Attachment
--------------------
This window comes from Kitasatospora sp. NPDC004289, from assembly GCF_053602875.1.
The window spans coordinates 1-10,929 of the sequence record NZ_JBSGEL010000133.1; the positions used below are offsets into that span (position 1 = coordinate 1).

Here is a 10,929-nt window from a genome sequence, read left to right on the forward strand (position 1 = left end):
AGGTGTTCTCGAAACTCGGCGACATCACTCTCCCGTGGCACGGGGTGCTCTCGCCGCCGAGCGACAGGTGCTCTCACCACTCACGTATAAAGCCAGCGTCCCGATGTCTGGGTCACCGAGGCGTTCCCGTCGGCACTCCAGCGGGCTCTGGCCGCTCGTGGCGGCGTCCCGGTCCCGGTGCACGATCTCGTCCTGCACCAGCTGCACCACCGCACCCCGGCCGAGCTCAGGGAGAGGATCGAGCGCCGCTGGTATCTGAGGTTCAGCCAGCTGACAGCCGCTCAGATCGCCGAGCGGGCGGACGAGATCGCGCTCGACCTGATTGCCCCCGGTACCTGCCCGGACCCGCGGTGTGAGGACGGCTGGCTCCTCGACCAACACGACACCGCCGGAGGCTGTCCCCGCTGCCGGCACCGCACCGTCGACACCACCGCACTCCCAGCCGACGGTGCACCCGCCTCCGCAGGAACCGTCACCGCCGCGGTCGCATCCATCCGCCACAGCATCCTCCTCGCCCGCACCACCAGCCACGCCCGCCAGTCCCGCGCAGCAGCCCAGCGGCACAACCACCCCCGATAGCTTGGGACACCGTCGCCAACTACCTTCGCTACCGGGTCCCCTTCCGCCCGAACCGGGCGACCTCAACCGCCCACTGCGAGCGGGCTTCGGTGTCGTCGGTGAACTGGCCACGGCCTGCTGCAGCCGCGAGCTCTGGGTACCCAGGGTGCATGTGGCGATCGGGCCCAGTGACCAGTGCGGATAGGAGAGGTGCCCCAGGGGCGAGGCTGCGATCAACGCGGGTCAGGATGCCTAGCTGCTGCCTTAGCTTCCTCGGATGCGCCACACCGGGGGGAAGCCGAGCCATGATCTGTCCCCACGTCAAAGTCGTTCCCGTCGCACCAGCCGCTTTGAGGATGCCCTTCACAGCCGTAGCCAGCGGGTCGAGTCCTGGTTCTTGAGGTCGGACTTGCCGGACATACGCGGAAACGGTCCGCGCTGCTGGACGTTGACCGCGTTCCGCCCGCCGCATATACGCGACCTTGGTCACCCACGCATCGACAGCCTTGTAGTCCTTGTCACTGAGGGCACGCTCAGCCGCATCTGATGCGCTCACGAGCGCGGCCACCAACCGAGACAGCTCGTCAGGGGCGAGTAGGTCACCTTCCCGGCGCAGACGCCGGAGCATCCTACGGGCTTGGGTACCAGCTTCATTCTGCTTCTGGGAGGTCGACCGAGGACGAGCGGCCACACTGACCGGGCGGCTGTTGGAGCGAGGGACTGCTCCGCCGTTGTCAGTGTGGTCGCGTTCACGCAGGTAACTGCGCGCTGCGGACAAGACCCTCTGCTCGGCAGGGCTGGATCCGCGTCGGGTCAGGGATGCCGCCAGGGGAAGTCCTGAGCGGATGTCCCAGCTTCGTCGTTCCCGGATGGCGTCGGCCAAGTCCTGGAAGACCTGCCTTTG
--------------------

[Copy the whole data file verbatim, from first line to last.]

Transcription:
This window comes from Kitasatospora sp. NPDC004289, from assembly GCF_053602875.1.
The window spans coordinates 1-10,929 of the sequence record NZ_JBSGEL010000133.1; the positions used below are offsets into that span (position 1 = coordinate 1).

Here is a 10,929-nt window from a genome sequence, read left to right on the forward strand (position 1 = left end):
AGGTGTTCTCGAAACTCGGCGACATCACTCTCCCGTGGCACGGGGTGCTCTCGCCGCCGAGCGACAGGTGCTCTCACCACTCACGTATAAAGCCAGCGTCCCGATGTCTGGGTCACCGAGGCGTTCCCGTCGGCACTCCAGCGGGCTCTGGCCGCTCGTGGCGGCGTCCCGGTCCCGGTGCACGATCTCGTCCTGCACCAGCTGCACCACCGCACCCCGGCCGAGCTCAGGGAGAGGATCGAGCGCCGCTGGTATCTGAGGTTCAGCCAGCTGACAGCCGCTCAGATCGCCGAGCGGGCGGACGAGATCGCGCTCGACCTGATTGCCCCCGGTACCTGCCCGGACCCGCGGTGTGAGGACGGCTGGCTCCTCGACCAACACGACACCGCCGGAGGCTGTCCCCGCTGCCGGCACCGCACCGTCGACACCACCGCACTCCCAGCCGACGGTGCACCCGCCTCCGCAGGAACCGTCACCGCCGCGGTCGCATCCATCCGCCACAGCATCCTCCTCGCCCGCACCACCAGCCACGCCCGCCAGTCCCGCGCAGCAGCCCAGCGGCACAACCACCCCCGATAGCTTGGGACACCGTCGCCAACTACCTTCGCTACCGGGTCCCCTTCCGCCCGAACCGGGCGACCTCAACCGCCCACTGCGAGCGGGCTTCGGTGTCGTCGGTGAACTGGCCACGGCCTGCTGCAGCCGCGAGCTCTGGGTACCCAGGGTGCATGTGGCGATCGGGCCCAGTGACCAGTGCGGATAGGAGAGGTGCCCCAGGGGCGAGGCTGCGATCAACGCGGGTCAGGATGCCTAGCTGCTGCCTTAGCTTCCTCGGATGCGCCACACCGGGGGGAAGCCGAGCCATGATCTGTCCCCACGTCAAAGTCGTTCCCGTCGCACCAGCCGCTTTGAGGATGCCCTTCACAGCCGTAGCCAGCGGGTCGAGTCCTGGTTCTTGAGGTCGGACTTGCCGGACATACGCGGAAACGGTCCGCGCTGCTGGACGTTGACCGCGTTCCGCCCGCCGCATATACGCGACCTTGGTCACCCACGCATCGACAGCCTTGTAGTCCTTGTCACTGAGGGCACGCTCAGCCGCATCTGATGCGCTCACGAGCGCGGCCACCAACCGAGACAGCTCGTCAGGGGCGAGTAGGTCACCTTCCCGGCGCAGACGCCGGAGCATCCTACGGGCTTGGGTACCAGCTTCATTCTGCTTCTGGGAGGTCGACCGAGGACGAGCGGCCACACTGACCGGGCGGCTGTTGGAGCGAGGGACTGCTCCGCCGTTGTCAGTGTGGTCGCGTTCACGCAGGTAACTGCGCGCTGCGGACAAGACCCTCTGCTCGGCAGGGCTGGATCCGCGTCGGGTCAGGGATGCCGCCAGGGGAAGTCCTGAGCGGATGTCCCAGCTTCGTCGTTCCCGGATGGCGTCGGCCAAGTCCTGGAAGACCTGCCTTTG